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Citation Guide  

This page will give you a general introduction to MLA and APA formatting.
Last Updated: Apr 24, 2014 URL: Print Guide RSS Updates

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About this Guide

The tabs within this page will give you a general introduction to Modern Language Association (MLA), American Psychological Association (APA), and Chicago Style formatting as well as resources that you can use for more detailed examples. This page will attempt to keep up with the most current rules associated with each citation style. 


Academic Honesty

“Academic dishonesty is the fraud and deception for the purpose of improving a grade or obtaining course credit, and includes all student behavior intended to gain or provide unearned academic advantage by fraudulent and/or deceptive means. The student has the full responsibility for the content and integrity of all academic work submitted. Ignorance of a rule does not constitute a basis for waiving the rule or the consequences of that rule. Students unclear about a specific situation should ask their instructors, who will explain what is and is not acceptable in their classes. Violation of this policy will result in appropriate disciplinary action" (“Academic Honesty" 7-1). 

“Academic Honesty Policy.” Shasta College 2012-2013 Catalog. Redding: Shasta-Tehama-Trinity Joint Community College District, 2012.


Choosing a Citation Style

Your instructor will designate the citation style that he or she requires for the course, however he or she may have slight variations from the standards described here.

"MLA style for documentation is widely used in the humanities, especially in writing on language and literature. Generally simpler and more concise than other styles, MLA style features brief parenthetical citations in the text keyed to an alphabetical list of works cited that appears at the end of the work."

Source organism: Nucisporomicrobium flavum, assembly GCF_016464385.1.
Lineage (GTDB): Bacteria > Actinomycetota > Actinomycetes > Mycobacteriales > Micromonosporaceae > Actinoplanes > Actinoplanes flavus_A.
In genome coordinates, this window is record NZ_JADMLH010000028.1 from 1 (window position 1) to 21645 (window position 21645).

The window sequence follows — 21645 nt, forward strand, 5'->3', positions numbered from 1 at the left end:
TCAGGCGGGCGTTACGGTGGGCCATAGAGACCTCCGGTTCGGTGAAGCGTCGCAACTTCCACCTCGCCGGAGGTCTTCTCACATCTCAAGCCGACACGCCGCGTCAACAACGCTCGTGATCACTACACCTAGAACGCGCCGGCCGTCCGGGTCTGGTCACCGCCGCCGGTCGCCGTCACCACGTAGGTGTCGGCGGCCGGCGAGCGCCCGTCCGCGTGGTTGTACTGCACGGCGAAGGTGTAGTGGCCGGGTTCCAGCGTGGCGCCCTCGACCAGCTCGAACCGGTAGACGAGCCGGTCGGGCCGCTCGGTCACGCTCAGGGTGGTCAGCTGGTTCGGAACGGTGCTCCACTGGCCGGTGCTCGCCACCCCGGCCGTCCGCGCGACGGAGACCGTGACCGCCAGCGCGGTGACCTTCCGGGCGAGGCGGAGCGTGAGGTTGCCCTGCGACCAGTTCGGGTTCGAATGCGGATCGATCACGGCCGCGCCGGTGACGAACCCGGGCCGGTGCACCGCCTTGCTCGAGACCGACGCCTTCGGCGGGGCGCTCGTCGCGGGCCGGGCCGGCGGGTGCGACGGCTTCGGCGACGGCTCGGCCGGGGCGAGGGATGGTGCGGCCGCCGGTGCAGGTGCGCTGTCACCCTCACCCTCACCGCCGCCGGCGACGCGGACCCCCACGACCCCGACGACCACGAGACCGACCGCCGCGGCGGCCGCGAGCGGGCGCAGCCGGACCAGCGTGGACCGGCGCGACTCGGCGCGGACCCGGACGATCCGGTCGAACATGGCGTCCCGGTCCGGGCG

"What is MLA Style?" Modern Language Association. MLA, 2 Mar. 2012. Web. 22 Feb. 2013.

“The Publication Manual of the American Psychological Association is the style manual of choice for writers, editors, students, and educators in the social and behavioral sciences.  It provides invaluable guidance on all aspects of the writing process, from the ethics of authorship to the word choice that best reduces bias in language.”




“Publication Manual” American Psychological Association. APA, 2013. Web. 22 Feb. 2013.


Please refer to your course syllabus, contact your instructor, or the Library Reference desk if you have any questions.



Plagiarism, as defined by the Shasta College Academic Honesty Policy, includes:

a. Failing to give credit for ideas, statement of facts, or conclusions derived by another author. Failure to use quotation marks when quoting directly from another, whether it be a paragraph, a sentence, or a part thereof.

b. Submitting a paper acquired from a “research” or term paper service.

c. Copying another person’s assignment and handing it in as one’s own.

d. Giving a speech or oral presentation written by another and claiming it as one’s own work.

e. Claiming credit for artistic work done by someone else, such as a music composition, photos, a painting, drawing, sculpture, or design.

f. Presenting another’s computer data as one’s own (7-1).

“Academic Honesty Policy.” Shasta College 2012-2013 Catalog. Redding: Shasta-Tehama-Trinity Joint Community College District, 2012.


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Circulation Desk: (530) 242-7550
Reference Desk: (530) 242-7551


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